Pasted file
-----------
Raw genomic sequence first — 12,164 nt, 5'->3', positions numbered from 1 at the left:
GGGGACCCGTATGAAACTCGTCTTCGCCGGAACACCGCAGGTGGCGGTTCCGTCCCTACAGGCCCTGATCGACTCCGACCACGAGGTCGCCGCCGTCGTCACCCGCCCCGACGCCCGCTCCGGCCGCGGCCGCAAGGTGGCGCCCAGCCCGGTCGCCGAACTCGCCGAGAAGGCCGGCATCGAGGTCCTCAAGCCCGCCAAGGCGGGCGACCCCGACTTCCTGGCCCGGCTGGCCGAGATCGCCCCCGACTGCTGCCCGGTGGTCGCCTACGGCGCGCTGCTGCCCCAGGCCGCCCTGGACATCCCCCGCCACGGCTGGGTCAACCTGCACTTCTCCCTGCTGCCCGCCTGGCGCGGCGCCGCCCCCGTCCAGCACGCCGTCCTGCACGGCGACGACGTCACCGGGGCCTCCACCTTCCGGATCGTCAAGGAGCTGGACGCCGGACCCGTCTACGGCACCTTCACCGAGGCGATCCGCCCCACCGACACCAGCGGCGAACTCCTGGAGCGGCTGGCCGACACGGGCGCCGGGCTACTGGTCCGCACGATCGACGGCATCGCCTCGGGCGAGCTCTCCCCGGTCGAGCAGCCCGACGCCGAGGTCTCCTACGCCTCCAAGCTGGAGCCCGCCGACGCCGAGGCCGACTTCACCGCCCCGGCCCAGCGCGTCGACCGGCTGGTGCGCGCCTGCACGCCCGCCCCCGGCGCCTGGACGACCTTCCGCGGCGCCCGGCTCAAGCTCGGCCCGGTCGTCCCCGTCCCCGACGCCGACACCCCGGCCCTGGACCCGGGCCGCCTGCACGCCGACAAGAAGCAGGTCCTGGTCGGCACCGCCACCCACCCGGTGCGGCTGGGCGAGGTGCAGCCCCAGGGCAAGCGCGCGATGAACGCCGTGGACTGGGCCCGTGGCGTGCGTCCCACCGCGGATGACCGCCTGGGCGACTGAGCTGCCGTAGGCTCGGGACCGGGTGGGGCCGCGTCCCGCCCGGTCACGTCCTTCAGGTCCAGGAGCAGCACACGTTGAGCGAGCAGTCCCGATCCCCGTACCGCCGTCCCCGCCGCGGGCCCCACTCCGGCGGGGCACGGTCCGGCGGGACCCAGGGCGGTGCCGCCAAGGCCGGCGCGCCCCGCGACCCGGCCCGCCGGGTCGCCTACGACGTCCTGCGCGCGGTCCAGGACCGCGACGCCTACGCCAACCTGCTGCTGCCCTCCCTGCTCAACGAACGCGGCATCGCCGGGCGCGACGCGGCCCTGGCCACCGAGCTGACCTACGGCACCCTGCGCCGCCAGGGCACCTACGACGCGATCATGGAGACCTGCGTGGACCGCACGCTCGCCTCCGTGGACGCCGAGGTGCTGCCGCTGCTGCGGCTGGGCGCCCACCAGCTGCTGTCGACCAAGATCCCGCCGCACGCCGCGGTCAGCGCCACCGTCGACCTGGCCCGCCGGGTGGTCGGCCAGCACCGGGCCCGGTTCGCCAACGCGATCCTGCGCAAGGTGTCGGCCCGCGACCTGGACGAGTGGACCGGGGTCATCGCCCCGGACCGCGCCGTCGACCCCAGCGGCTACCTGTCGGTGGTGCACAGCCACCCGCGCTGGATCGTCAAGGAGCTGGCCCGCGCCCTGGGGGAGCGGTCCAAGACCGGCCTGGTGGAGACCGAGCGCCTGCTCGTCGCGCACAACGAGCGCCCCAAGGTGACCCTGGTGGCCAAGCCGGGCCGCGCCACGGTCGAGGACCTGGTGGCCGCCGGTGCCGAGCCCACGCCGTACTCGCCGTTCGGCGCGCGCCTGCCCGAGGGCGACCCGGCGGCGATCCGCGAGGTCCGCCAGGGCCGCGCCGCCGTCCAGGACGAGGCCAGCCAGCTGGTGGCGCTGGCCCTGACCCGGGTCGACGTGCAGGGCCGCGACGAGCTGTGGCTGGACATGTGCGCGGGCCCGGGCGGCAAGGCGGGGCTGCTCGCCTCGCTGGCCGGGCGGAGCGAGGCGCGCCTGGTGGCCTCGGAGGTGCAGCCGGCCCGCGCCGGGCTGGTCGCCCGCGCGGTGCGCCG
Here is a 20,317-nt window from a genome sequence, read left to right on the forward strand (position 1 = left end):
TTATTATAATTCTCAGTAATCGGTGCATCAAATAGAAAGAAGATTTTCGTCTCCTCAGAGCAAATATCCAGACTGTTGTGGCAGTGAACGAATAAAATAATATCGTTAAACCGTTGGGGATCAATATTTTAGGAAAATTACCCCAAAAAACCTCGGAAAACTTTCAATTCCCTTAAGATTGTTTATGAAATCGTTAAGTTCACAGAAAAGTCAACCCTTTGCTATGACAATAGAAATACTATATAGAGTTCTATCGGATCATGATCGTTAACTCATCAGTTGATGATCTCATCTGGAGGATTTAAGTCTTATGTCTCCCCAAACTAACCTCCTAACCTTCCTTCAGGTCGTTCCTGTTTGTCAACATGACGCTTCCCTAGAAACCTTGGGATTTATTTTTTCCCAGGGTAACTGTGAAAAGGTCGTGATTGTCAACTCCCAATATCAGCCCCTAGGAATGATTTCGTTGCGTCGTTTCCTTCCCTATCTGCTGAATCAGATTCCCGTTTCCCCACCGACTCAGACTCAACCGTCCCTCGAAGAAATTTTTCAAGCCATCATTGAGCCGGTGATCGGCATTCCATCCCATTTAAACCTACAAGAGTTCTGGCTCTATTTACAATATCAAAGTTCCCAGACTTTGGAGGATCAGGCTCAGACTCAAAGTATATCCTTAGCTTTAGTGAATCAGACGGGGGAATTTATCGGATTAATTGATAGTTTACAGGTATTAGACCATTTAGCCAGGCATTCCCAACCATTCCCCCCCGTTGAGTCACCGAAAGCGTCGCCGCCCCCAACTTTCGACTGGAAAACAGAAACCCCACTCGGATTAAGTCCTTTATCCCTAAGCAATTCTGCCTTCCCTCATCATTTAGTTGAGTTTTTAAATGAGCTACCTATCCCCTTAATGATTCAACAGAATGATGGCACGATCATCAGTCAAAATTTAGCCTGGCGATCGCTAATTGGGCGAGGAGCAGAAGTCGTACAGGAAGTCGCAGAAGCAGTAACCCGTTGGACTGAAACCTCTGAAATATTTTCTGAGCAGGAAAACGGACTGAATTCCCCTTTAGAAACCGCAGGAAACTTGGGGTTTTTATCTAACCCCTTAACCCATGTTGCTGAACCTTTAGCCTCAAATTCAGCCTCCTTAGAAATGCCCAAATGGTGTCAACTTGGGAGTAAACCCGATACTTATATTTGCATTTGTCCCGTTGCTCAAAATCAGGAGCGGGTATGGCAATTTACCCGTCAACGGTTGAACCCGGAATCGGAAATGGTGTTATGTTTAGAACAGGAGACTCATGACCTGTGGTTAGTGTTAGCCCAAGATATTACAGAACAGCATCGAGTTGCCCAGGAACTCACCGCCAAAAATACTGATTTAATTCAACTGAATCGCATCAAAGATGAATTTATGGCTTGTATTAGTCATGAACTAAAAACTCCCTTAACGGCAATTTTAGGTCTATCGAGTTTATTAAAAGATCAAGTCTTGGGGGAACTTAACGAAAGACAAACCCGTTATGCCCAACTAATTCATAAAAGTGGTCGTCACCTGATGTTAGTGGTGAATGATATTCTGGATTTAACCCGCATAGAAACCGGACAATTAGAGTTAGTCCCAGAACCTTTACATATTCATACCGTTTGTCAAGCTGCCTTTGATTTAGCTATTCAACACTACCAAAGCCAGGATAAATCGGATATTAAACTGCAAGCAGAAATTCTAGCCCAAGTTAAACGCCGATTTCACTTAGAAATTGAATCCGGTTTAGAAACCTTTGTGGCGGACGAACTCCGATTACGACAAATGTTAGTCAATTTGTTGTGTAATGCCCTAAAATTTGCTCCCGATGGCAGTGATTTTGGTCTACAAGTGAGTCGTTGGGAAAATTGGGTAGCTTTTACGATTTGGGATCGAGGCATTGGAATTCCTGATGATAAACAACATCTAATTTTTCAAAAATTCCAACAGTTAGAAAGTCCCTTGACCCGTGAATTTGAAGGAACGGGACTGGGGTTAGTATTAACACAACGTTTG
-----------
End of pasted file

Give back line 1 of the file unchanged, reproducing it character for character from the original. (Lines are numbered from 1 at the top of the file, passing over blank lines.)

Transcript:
Raw genomic sequence first — 12,164 nt, 5'->3', positions numbered from 1 at the left: